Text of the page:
[R] Non-parametric test for location with two unpaired sets of data measured on ordinal scale.
Peter Ehlers
ehlers at ucalgary.ca
Sat Sep 26 02:09:00 CEST 2009
Greg and Marc,
Not that it's needed here but, of course, perm.test() in
pkg:exactRankTests or oneway_test() in pkg:coin can be
used.
Using Marc's / Greg's computations, the (two-sided) p-value
is
sum(abs(perms) >= abs(orig)) / length(perms)
[1] 0.01937395
perm.test() and oneway_test give a p-value of 0.003249691,
using the "exact" option.
Question:
Why the difference?
Answer:
perm.test() uses the *mean* difference instead of the
median difference. (Easy to check: just replace 'median'
with 'mean' in Marc's computation of perms.)
As Greg correctly points out, different test statistics
can sensibly be used. But which statistic, mean difference
or median difference, is more appropriate for the given data?
Assumptions:
1. the null hypothesis is that the two sets of observations
represent random samples from the same distribution;
2. the range of the distribution consists of a small set
of integers.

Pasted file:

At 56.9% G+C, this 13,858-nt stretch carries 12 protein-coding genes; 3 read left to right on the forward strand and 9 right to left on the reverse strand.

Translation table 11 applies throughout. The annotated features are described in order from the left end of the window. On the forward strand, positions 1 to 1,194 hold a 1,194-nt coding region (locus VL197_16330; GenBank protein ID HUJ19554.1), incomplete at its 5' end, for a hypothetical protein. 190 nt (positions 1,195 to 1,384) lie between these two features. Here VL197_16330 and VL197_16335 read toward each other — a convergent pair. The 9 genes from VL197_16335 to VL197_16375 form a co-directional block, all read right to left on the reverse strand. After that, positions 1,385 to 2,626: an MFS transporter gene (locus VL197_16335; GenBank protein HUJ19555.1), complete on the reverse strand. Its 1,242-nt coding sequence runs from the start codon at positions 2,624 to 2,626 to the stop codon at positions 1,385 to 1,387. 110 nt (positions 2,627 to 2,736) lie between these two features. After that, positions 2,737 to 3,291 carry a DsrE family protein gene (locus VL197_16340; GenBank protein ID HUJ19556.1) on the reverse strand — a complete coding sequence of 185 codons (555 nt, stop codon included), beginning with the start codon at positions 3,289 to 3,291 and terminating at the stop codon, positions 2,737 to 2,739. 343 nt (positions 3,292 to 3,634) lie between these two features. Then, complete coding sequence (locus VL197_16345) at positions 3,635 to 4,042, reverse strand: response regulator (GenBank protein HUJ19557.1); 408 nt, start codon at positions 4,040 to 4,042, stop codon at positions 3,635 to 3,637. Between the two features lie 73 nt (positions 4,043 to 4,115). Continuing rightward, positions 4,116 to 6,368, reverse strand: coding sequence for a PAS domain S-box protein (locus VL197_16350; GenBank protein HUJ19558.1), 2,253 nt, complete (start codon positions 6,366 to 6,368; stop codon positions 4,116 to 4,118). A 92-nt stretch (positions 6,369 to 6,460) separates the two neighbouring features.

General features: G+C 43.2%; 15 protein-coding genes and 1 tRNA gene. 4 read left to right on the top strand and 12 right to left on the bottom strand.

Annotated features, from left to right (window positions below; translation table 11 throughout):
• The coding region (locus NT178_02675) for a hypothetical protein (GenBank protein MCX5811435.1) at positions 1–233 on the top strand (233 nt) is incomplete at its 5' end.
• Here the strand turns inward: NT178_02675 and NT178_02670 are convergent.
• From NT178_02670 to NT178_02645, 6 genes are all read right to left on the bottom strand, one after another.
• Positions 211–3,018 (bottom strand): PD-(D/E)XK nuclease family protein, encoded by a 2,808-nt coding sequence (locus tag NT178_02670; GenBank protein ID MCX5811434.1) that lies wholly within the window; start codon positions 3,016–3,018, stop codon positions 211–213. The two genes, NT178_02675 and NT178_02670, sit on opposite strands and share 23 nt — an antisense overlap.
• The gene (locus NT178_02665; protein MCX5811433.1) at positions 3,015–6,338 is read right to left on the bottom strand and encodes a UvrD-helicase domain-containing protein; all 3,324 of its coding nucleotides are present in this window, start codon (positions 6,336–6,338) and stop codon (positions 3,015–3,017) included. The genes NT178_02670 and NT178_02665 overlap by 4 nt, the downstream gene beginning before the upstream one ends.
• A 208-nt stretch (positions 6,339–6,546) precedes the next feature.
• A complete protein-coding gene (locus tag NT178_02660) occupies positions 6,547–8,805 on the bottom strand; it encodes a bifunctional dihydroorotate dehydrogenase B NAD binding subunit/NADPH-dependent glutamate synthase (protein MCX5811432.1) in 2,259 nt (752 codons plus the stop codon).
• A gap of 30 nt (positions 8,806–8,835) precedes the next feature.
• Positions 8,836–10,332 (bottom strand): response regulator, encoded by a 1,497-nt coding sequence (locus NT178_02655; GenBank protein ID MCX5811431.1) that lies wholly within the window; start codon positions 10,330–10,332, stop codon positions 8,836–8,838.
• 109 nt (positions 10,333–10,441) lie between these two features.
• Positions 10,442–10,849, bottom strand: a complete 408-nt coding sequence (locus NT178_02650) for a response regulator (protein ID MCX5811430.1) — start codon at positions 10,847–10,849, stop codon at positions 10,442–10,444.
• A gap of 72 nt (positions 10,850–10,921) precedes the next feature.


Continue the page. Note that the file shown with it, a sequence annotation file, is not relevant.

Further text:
Fire away!
Peter Ehlers
Greg Snow wrote:
> Thanks Marc,
>
> The sampling is so easy that I often forget that we can do the exact permutation test for smaller samples (and I can never remember when small is small enough for this). With the exact permutations we really don't need to do the prop.test or binom.test, I usually do that to get the confidence interval on the p-value due to sampling from the permutations rather than doing all possible (and this tells me if I need to increase the number of permutations to be sure my p-value is precise enough). With all possible permutations, there is no sampling, and no need for an interval, the p-value is exact.
>
> Thanks again, I need to remember combn.
>
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